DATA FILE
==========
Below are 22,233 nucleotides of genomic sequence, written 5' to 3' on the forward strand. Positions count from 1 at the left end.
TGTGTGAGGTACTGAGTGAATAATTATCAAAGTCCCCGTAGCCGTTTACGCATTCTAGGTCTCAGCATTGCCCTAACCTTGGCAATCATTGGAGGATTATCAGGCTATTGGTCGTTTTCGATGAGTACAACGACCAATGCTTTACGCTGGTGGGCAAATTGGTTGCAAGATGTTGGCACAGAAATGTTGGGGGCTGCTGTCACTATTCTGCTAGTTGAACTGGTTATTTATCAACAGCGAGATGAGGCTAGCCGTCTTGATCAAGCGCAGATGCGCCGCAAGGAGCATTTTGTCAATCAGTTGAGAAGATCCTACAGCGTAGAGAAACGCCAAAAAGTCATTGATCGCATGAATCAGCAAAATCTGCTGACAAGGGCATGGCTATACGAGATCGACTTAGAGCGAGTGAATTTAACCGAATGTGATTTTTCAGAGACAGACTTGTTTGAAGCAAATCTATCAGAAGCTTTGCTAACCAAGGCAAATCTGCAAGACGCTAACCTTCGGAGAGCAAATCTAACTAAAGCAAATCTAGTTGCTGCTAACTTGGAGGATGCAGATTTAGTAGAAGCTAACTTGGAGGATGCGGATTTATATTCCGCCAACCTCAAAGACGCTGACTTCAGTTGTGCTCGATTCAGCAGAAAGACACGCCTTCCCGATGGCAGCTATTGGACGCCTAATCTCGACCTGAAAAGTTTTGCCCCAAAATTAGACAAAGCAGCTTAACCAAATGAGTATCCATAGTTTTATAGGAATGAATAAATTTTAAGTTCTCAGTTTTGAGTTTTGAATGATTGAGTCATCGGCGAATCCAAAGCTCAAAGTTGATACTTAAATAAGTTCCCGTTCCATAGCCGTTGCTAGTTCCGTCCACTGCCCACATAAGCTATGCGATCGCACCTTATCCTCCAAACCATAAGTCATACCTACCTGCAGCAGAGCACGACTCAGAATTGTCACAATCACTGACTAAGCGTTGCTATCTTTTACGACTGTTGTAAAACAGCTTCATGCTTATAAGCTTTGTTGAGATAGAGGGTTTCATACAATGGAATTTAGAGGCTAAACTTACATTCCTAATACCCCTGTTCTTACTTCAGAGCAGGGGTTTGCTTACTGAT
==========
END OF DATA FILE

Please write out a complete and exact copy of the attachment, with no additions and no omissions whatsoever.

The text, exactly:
Below are 22,233 nucleotides of genomic sequence, written 5' to 3' on the forward strand. Positions count from 1 at the left end.
TGTGTGAGGTACTGAGTGAATAATTATCAAAGTCCCCGTAGCCGTTTACGCATTCTAGGTCTCAGCATTGCCCTAACCTTGGCAATCATTGGAGGATTATCAGGCTATTGGTCGTTTTCGATGAGTACAACGACCAATGCTTTACGCTGGTGGGCAAATTGGTTGCAAGATGTTGGCACAGAAATGTTGGGGGCTGCTGTCACTATTCTGCTAGTTGAACTGGTTATTTATCAACAGCGAGATGAGGCTAGCCGTCTTGATCAAGCGCAGATGCGCCGCAAGGAGCATTTTGTCAATCAGTTGAGAAGATCCTACAGCGTAGAGAAACGCCAAAAAGTCATTGATCGCATGAATCAGCAAAATCTGCTGACAAGGGCATGGCTATACGAGATCGACTTAGAGCGAGTGAATTTAACCGAATGTGATTTTTCAGAGACAGACTTGTTTGAAGCAAATCTATCAGAAGCTTTGCTAACCAAGGCAAATCTGCAAGACGCTAACCTTCGGAGAGCAAATCTAACTAAAGCAAATCTAGTTGCTGCTAACTTGGAGGATGCAGATTTAGTAGAAGCTAACTTGGAGGATGCGGATTTATATTCCGCCAACCTCAAAGACGCTGACTTCAGTTGTGCTCGATTCAGCAGAAAGACACGCCTTCCCGATGGCAGCTATTGGACGCCTAATCTCGACCTGAAAAGTTTTGCCCCAAAATTAGACAAAGCAGCTTAACCAAATGAGTATCCATAGTTTTATAGGAATGAATAAATTTTAAGTTCTCAGTTTTGAGTTTTGAATGATTGAGTCATCGGCGAATCCAAAGCTCAAAGTTGATACTTAAATAAGTTCCCGTTCCATAGCCGTTGCTAGTTCCGTCCACTGCCCACATAAGCTATGCGATCGCACCTTATCCTCCAAACCATAAGTCATACCTACCTGCAGCAGAGCACGACTCAGAATTGTCACAATCACTGACTAAGCGTTGCTATCTTTTACGACTGTTGTAAAACAGCTTCATGCTTATAAGCTTTGTTGAGATAGAGGGTTTCATACAATGGAATTTAGAGGCTAAACTTACATTCCTAATACCCCTGTTCTTACTTCAGAGCAGGGGTTTGCTTACTGAT